If you’ve recently found the perfect property in Cornwall and taken up residence in your new home, you may be starting to imagine how you will make your mark on your own little piece of Cornish land! Luckily help is at hand, with some creative Cornish garden ideas from our team of home-making experts…
You’ll be spending a lot of time in your new Cornish garden, so investing in features inspired by outdoor art and design is a great idea.
Embracing the Cornish lifestyle to the full means enjoying outdoor living and supporting the many artisan makers we have working in the county. Why would you pick something generic when all these incredible local and bespoke garden feature design ideas are available?
Striking outdoor metalwork:
Using inspiration from natural and organic forms, Tom Leaper creates unique commissions out of sheet bronze, stainless steel, copper and iron. His work can be seen at St Michael’s Mount, at Tresco Abbey Garden on the Isles of Scilly, and marking the way for the South West Coast Path at Porthallow, to name just a few.
Based in Penzance, Tom also creates pieces on a smaller scale for private gardens and can be contacted directly for a consultation about making the perfect sculpture for your outdoor space.
If your new garden has distinct separate areas, then take a look at the work of Matt Robinson, who creates bespoke bridges using sustainable materials and site-specific design.
The installation of walkways and bridges can serve a practical purpose by united different areas of a garden or making new patches more accessible, but also be pleasing and eye-catching in their sculptural design.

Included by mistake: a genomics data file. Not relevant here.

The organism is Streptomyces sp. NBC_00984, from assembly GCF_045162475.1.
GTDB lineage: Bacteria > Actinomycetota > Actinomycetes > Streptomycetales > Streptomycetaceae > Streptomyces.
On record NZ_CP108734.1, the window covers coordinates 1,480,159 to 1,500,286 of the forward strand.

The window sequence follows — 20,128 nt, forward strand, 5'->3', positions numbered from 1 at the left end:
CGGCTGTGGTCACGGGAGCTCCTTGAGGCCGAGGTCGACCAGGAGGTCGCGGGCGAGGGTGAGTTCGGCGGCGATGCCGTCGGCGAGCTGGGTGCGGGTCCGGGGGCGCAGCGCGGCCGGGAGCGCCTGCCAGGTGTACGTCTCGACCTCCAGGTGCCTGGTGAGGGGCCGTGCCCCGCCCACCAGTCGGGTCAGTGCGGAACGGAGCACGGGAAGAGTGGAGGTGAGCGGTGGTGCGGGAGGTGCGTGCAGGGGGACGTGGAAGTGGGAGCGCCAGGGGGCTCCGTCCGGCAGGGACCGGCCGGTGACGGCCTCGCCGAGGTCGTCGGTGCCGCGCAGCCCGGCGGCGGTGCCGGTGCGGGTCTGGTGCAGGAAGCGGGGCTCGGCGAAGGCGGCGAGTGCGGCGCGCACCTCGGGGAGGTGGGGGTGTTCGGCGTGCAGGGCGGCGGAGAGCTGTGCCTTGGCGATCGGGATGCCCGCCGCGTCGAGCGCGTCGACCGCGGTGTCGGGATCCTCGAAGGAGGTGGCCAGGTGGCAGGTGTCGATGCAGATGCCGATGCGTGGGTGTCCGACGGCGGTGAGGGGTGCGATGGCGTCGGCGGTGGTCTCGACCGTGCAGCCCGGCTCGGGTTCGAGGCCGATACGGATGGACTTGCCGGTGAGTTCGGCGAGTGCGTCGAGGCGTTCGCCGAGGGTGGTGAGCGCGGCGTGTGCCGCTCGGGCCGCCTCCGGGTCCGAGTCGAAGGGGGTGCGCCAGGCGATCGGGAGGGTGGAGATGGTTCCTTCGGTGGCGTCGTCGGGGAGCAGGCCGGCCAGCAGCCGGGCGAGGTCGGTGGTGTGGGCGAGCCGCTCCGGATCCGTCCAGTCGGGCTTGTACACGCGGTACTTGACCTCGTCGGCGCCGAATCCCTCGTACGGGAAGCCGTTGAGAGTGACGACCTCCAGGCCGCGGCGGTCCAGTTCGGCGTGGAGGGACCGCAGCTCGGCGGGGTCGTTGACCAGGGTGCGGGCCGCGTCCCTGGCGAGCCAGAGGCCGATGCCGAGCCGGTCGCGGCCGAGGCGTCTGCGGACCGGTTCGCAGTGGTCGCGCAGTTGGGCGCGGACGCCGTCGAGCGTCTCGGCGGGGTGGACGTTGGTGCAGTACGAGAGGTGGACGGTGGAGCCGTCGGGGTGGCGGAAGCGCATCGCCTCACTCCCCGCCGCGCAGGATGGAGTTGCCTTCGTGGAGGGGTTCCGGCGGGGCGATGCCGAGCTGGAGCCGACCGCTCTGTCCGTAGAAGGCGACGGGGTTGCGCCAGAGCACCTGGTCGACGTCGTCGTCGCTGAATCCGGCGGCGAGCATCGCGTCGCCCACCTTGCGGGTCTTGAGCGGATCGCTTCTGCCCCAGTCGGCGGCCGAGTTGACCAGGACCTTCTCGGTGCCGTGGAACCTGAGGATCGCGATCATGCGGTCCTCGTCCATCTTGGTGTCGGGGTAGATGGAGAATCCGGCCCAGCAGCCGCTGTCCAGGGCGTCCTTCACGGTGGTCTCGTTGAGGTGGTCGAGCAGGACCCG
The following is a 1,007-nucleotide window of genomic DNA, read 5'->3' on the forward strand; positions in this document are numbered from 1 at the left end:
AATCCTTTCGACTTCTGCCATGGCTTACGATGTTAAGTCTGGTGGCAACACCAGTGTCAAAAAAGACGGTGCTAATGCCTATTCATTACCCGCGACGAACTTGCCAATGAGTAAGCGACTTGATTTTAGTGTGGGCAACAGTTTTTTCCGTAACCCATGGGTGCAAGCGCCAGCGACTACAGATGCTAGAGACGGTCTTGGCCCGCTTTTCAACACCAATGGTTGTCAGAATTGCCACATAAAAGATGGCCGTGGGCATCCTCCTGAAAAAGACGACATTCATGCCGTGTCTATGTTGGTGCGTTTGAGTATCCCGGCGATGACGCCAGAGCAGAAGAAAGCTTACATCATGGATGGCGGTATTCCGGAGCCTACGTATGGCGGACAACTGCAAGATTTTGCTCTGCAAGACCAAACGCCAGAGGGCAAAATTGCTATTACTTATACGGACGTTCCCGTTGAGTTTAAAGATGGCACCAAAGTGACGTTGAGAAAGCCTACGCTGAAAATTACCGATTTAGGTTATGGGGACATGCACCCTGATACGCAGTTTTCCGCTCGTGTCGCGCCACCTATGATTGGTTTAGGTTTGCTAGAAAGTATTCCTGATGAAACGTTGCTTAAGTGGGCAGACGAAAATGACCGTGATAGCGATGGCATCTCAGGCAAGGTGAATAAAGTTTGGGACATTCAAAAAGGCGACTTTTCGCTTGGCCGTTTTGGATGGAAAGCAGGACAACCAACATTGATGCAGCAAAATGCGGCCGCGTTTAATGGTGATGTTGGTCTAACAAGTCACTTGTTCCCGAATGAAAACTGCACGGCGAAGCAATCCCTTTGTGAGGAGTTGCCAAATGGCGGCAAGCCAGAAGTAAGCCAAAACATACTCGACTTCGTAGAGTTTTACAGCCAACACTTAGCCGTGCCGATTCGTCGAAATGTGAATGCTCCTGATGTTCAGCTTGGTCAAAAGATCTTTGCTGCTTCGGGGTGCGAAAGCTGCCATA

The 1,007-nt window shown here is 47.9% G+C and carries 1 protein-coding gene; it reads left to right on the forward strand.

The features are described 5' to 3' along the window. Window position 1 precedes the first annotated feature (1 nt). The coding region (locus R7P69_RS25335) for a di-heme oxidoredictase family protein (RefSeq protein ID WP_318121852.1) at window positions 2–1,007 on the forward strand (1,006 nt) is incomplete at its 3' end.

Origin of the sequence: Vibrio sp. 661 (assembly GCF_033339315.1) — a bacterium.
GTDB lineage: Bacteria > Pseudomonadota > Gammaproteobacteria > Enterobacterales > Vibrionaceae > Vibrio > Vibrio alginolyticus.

Matt has won several awards for his contemporary garden bridges, as well as presenting a solo exhibition of his work at the Royal Cornwall Museum in 2010: New Buildings in Ancient Materials: Earth and Timber Structures in Cornwall by Matt Robinson.
Smooth seating ideas:
Cast from Cornish granite aggregate, Barrell Pebble Seats are the creation of Falmouth-based artist Ben Barrell. Ben’s artworks have been placed in luxury locations across the globe including Singapore, Dubai and Mauritius, but we think they look best right here in the Cornish landscape that they came from.
They’re not the cheapest garden bench that you can buy, but they truly set the tone for a beautiful contemporary garden!
The creator of these stunning fish sculptors is James Eddy – a former artist in residence at the Lost Garden of Heligan.
Born and raised in North Cornwall, James creates location-based work in various materials, but these stunning metal shoals glinting in the sunlight have to be our favourite! Visit his website for information on private garden commissions.
Gardens To Visit For Ideas:
If you need some more inspiration before making your big decision, we recommend visiting some of our fantastic Cornish gardens to see what they’ve done with sculptures and structures. Take a camera and a notebook to gather your ideas…
Perhaps most famous is the Barbara Hepworth Museum in St Ives, where the artist’s sculptures still sit in the very spots that she placed them when working at her studio in the heart of the town. View her sculptures alongside her paintings and drawings in this permanent exhibition, which is part of the world-famous Tate Gallery.
We’ve already mentioned the Lost Gardens of Heligan as the workplace of sculptor James Eddy, but also keep a look out for the iconic Mudmaid, The Giant’s Head and Grey Lady. You’ll know them when you see them!
And finally, we can’t talk about sculpture in Cornwall without mentioning Trenmenheere – these tropical gardens are home to sculptures by more than twenty artists, including five members of the Royal Academy: James Turrell, Richard Long, David Nash, Peter Randall-Page and Tim Shaw. Keep an eye on the busy calendar of exhibitions and events on their website.